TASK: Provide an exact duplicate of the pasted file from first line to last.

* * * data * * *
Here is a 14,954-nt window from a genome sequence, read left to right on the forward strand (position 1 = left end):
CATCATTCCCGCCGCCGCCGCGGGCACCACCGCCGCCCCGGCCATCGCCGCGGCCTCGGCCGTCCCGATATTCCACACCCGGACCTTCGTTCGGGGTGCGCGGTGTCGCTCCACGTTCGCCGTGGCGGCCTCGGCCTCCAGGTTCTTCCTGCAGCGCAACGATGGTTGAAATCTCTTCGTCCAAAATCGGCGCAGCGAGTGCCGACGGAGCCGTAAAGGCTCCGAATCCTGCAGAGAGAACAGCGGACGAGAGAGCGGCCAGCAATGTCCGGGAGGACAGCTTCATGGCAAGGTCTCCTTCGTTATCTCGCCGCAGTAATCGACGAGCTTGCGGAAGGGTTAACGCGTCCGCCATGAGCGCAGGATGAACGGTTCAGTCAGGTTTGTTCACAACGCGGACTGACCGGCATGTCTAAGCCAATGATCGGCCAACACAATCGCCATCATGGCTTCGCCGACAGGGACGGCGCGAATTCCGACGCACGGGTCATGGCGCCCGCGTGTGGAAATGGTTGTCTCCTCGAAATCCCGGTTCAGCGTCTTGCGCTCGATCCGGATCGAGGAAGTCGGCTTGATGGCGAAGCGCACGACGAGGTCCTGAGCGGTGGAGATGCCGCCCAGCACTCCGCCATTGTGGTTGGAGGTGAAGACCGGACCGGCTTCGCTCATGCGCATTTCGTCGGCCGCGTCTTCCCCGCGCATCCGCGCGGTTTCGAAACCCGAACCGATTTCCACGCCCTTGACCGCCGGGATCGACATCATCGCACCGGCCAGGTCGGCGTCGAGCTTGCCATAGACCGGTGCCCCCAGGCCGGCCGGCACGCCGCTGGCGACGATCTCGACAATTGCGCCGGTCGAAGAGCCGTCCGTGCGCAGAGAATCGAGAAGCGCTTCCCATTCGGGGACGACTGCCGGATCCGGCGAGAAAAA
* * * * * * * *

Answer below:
Here is a 14,954-nt window from a genome sequence, read left to right on the forward strand (position 1 = left end):
CATCATTCCCGCCGCCGCCGCGGGCACCACCGCCGCCCCGGCCATCGCCGCGGCCTCGGCCGTCCCGATATTCCACACCCGGACCTTCGTTCGGGGTGCGCGGTGTCGCTCCACGTTCGCCGTGGCGGCCTCGGCCTCCAGGTTCTTCCTGCAGCGCAACGATGGTTGAAATCTCTTCGTCCAAAATCGGCGCAGCGAGTGCCGACGGAGCCGTAAAGGCTCCGAATCCTGCAGAGAGAACAGCGGACGAGAGAGCGGCCAGCAATGTCCGGGAGGACAGCTTCATGGCAAGGTCTCCTTCGTTATCTCGCCGCAGTAATCGACGAGCTTGCGGAAGGGTTAACGCGTCCGCCATGAGCGCAGGATGAACGGTTCAGTCAGGTTTGTTCACAACGCGGACTGACCGGCATGTCTAAGCCAATGATCGGCCAACACAATCGCCATCATGGCTTCGCCGACAGGGACGGCGCGAATTCCGACGCACGGGTCATGGCGCCCGCGTGTGGAAATGGTTGTCTCCTCGAAATCCCGGTTCAGCGTCTTGCGCTCGATCCGGATCGAGGAAGTCGGCTTGATGGCGAAGCGCACGACGAGGTCCTGAGCGGTGGAGATGCCGCCCAGCACTCCGCCATTGTGGTTGGAGGTGAAGACCGGACCGGCTTCGCTCATGCGCATTTCGTCGGCCGCGTCTTCCCCGCGCATCCGCGCGGTTTCGAAACCCGAACCGATTTCCACGCCCTTGACCGCCGGGATCGACATCATCGCACCGGCCAGGTCGGCGTCGAGCTTGCCATAGACCGGTGCCCCCAGGCCGGCCGGCACGCCGCTGGCGACGATCTCGACAATTGCGCCGGTCGAAGAGCCGTCCGTGCGCAGAGAATCGAGAAGCGCTTCCCATTCGGGGACGACTGCCGGATCCGGCGAGAAAAA